Copyright © 2014 The Authors. Published by Elsevier Inc. All rights reserved.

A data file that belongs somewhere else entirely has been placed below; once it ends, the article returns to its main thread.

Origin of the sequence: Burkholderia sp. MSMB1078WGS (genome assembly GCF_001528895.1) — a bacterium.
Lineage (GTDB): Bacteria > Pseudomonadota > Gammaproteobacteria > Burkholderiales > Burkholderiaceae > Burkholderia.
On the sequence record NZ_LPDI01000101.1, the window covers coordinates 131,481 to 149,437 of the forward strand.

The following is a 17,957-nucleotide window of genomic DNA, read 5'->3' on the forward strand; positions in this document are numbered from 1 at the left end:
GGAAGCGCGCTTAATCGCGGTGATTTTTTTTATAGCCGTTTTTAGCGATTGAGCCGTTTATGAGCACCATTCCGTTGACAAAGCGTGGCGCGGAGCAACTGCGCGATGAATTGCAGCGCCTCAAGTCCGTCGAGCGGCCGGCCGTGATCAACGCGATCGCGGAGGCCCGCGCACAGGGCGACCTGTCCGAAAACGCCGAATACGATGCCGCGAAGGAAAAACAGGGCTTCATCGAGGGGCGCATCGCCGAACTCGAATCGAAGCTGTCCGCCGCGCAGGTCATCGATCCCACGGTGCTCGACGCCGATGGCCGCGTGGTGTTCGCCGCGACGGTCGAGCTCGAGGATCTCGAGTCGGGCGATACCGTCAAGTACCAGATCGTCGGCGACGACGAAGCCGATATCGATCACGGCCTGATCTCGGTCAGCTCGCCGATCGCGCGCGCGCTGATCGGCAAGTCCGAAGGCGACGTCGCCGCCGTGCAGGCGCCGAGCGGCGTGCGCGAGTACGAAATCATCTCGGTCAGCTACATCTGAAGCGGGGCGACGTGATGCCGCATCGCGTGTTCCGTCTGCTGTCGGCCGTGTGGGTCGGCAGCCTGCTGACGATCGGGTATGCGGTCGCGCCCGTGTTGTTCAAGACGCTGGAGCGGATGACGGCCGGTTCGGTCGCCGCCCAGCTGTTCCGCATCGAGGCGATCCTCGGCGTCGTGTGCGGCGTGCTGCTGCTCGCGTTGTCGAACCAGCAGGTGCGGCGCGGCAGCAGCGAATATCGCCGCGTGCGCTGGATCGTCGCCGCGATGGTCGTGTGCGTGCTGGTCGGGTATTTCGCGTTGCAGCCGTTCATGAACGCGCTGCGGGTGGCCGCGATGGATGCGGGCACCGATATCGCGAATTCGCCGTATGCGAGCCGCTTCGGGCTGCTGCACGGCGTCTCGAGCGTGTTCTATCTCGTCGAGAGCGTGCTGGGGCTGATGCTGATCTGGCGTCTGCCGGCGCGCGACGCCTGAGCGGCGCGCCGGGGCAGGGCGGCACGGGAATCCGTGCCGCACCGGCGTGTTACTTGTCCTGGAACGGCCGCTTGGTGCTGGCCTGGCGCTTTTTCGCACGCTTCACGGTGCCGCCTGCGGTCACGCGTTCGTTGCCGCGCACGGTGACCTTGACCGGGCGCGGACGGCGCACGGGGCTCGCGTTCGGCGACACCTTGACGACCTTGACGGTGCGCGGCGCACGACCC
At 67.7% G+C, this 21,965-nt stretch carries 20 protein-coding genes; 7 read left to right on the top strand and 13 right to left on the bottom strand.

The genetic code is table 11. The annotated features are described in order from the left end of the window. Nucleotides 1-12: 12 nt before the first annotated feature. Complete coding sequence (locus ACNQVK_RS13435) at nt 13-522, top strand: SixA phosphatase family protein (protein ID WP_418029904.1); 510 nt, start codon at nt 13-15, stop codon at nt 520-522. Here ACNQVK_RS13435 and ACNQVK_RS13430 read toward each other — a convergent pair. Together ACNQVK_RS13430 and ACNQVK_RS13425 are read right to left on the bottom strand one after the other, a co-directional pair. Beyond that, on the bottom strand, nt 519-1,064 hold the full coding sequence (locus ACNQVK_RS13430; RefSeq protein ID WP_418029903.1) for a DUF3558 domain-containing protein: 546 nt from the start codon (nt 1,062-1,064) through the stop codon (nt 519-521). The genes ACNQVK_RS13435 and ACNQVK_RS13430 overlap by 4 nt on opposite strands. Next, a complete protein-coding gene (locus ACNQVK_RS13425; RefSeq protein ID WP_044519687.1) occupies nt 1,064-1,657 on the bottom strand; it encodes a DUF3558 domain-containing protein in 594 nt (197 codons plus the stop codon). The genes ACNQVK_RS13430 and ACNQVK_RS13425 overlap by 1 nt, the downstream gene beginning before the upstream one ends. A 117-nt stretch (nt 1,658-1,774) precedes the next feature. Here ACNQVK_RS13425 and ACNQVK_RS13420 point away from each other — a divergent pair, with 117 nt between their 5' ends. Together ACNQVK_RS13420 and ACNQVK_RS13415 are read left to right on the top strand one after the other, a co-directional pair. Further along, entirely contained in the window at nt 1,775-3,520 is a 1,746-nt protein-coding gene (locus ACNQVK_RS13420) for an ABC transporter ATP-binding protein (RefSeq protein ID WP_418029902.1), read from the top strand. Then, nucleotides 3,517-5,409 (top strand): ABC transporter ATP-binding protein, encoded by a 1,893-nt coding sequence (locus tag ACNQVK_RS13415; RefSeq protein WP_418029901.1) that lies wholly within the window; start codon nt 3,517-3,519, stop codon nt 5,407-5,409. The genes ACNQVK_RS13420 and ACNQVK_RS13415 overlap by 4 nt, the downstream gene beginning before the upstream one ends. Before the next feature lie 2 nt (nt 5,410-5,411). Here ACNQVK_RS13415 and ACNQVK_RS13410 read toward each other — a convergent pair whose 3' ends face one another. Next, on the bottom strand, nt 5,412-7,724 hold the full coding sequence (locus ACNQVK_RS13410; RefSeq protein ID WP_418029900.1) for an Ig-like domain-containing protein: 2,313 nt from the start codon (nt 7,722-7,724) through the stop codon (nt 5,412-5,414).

Current models depict that telomerase recruitment equates to activation. Telomeric DNA-binding proteins and the telomerase accessory proteins coordinate the recruitment of telomerase to the ends of chromosomes in a telomere length- and cell-cycle-dependent manner [1-4]. Recent studies have demonstrated that the telomeric protein TPP1 and its binding protein TIN2 are key proteins for both telomerase recruitment and processivity in mammalian cells [5-7]. Although the precise molecular mechanism of telomerase recruitment has not yet been established, targeted point mutations within the oligonucleotide/oligosaccharide-binding (OB)-fold domain of TPP1 have been shown to impair telomerase association and processivity [8-10]. In fission yeast, telomerase is recruited through an interaction between the telomerase subunit Est1 and Ccq1, a component of the Pot1-Tpz1 telomere complex (POT1-TPP1 orthologs) [11-15]. Here, we demonstrate that association of telomerase with telomeres does not engage activity. We describe a mutation of Tpz1 that causes critical telomere shortening despite telomeric accumulation of the telomerase catalytic subunit, Trt1. Furthermore, Est1-directed telomerase association with Ccq1 is transient, and the Est1-Ccq1 interaction does not remain the bridge between telomeres and telomerase. Rather, direct interaction of Trt1 with Tpz1 is critical for telomere elongation. Moreover, Ccq1, which has been well characterized as a telomerase recruiter, is also required for the activation of telomere-associated telomerase. Our findings reveal a layer of telomerase regulation that controls activity after recruitment.